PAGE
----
Psychotherapist & founder of Transactional Analysis, Eric Berne, is famous for creating P-A-C (Parent-Adult-Child), a theory about personality based on the idea that each person contains three psychological positions or “voices” that guide our interactions & choices.
I have found that this creative framework allows us an opportunity to better understand ourselves and the way we interact with others. Below, I hope to provide a basic overview of these three positions or “voices”:
the Parent: The “How-To” Recording
“Much Parent data appears in current living in the “how-to” category; how to hit a nail, how to make a bed, how to eat soup, how to blow your nose, how to thank the hosetess, how to shake hands, how to pretend no one’s at home, how to fold the bath towels, or how to dress the Christmas tree…” (Harris, I’m OK-You’re OK, p.23).
We can think of the Parent voice as the set of rules – the do’s & don’ts – naturally taught by our early caregivers. Dependent on our caregivers, these rules become ingrained as truth – what is right & wrong. In addition, the Parent involves not only the rules of right and wrong but also the manner of directing these rules. While the Parent voice can be nurturing and protecting, it may also be critical and controlling. When we recognize ourselves becoming stubborn & hypercritical (“My way or the highway!) OR overly protective (“The constant Hero”) of others in our lives, this is our inner Parent “coming out to play” in a potentially unhealthy way.
“Everyone has an inner child.” (Harris, I’m OK – You’re OK)
“On the basis of these feelings the little person early concludes, “I’m not OK.” Even the child of kind, loving, well-meaning parents. It is the situation of the childhood and not the intention of the parents which produces the problem.” (Harris, I’m OK – You’re OK, p.28).
Like the Parent recording, the Child recording is instilled early on in our lives. While the Child contains the potential for creativity & playfulness, it also consists of the “I’m NOT Ok” message. In reaction to being small & dependent on “big people” to survive, each little person’s insecurity arises here in the Child. Understandably, it contains much of the fear, guilt, and pain emotions we experience. It is normal to have a Child reactions, especially in shocking situations; however, when the Child continues to dominate into adulthood it can look like constant self-doubting, struggles in stating opinions, or consistently choosing the “easy way out” – escaping or numbing discomfort in the face of challenges. While comfort and support from loving caregivers can soothe and provide the necessary “okayness” for a time, building self-esteem & confidence is necessary towards positive growth and maturity in adolescence and adulthood. This leads us to the next position, the Adult…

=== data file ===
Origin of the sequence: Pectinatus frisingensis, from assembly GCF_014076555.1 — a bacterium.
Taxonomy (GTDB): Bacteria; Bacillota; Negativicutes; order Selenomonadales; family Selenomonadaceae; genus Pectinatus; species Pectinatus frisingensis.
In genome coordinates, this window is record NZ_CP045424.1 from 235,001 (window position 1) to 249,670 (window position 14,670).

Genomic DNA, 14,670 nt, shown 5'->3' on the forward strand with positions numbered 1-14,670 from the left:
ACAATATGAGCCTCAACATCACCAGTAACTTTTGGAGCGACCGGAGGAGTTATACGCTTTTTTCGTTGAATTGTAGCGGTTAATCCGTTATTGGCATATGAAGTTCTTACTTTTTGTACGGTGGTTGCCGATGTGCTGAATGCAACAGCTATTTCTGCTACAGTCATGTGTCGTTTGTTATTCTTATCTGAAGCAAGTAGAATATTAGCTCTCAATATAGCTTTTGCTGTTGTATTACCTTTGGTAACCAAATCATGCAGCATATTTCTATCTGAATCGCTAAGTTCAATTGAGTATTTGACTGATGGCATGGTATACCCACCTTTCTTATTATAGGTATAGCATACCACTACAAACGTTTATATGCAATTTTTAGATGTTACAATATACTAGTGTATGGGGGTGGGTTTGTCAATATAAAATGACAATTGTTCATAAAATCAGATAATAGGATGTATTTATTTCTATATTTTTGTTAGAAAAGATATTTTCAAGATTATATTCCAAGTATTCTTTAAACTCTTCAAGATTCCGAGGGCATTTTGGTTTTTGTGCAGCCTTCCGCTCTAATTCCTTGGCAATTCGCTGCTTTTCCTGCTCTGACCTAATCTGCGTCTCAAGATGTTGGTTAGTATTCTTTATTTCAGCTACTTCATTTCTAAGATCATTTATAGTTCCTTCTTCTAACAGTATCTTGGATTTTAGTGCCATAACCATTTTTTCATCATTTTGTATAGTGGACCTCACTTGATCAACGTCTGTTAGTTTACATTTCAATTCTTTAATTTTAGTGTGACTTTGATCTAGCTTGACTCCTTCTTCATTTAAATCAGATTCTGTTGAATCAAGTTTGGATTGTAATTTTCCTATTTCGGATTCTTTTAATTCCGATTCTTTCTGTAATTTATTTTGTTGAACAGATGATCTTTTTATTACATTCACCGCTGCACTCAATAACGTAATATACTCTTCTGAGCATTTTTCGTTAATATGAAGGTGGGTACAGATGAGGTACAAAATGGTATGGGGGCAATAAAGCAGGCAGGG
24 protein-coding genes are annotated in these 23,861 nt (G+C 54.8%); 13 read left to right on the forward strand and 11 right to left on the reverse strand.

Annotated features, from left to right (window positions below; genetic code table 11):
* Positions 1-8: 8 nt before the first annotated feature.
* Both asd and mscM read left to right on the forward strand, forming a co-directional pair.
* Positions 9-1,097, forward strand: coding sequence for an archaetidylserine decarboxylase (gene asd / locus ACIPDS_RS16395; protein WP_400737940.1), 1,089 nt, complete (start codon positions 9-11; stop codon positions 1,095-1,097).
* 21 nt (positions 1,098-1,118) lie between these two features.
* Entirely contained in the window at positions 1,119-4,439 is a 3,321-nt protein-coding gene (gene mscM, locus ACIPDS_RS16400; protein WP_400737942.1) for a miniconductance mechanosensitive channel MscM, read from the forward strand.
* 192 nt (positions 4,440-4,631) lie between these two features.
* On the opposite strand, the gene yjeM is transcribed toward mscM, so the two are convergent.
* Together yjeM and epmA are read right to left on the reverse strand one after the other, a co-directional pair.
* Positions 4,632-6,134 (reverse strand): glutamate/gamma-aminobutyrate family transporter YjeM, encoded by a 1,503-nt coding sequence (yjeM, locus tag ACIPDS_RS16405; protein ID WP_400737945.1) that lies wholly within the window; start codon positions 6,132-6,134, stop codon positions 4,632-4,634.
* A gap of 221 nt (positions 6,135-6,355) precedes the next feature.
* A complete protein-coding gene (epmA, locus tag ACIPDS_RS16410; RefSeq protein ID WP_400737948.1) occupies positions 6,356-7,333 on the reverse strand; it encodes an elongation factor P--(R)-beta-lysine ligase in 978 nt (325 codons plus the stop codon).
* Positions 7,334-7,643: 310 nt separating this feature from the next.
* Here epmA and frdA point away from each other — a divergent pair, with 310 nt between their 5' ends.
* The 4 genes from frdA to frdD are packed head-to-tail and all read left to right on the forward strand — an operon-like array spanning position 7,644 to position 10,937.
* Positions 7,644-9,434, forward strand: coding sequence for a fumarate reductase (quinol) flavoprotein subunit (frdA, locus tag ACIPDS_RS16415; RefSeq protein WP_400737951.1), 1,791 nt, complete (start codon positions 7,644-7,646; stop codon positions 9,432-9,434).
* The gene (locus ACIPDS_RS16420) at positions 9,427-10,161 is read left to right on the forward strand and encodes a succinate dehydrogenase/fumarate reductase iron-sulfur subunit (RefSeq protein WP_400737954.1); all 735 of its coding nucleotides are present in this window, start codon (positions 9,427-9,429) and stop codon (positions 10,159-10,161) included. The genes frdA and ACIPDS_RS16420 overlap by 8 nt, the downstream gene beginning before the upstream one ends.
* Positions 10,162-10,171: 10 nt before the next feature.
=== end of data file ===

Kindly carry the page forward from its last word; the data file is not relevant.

the Adult: A Voice of Clarity
“Thus we see the Adult as the place where the action is, where hope resides, and where change is possible.” – (Harris, I’m OK – You’re OK, p. 67)
The Adult voice is the only one of the three that is not a recording. Instead, it is ours to create as autonomous, free individuals. Further, we must be intentional in forming it. The Adult does not neglect or ignore the Parent & Child voices but rather is aware of how the Parent or “taught concept” and the Child or “felt concept” impacts interactions and choices. The Adult position respects these initial thoughts and feelings yet is also open to the here and now – to being present & open to new information. The beauty of the Adult is in its empowering effect. Where the Parent & Child can leave us stuck – one in a place of dominant inflexibility (P) and the other in a place of personal insecurity (C) – the Adult moves forward with honesty and curiosity.
How P-A-C Appears:
An example of P-A-C may involve a scenario in which one’s boss giving an honest critique of lateness. The employee can respond in one of three ways:
- the Parent may respond with anger & defensiveness, expressing “You’re one to talk about me showing up late! I’m pretty sure I’ve seen you come into work several minutes late recently!”
- the Child may respond with meekness & anxiety, stating “I’m so so sorry! I can’t believe I’ve been late…you probably want to fire me, huh?”
- the Adult however responds with respect & honesty, responding with “Thank you for your honesty and I agree – being on time is an area where I would like to grow. I’m wondering if I could can ask a few questions…”
What we can see here is an Adult who surely feels the same embarrassment & guilt of the Child & Parent yet responds from a position of remaining okay with oneself & open to change. This is only one example. You may notice your inner Parent or inner Child appearing in your life in more subtle ways – in interactions with friends, colleagues, family, or even strangers. The process of developing a strong Adult is not necessarily simple or easy. It is certainly a process and one that involves self-kindness, honesty, and genuine openness to recognizing personal patterns of dealing with strong emotions.
Thanks for reading. Learn more about Lydia Minear, MA, LAPC’s counseling practice @ East-West Psychotherapy Associates here.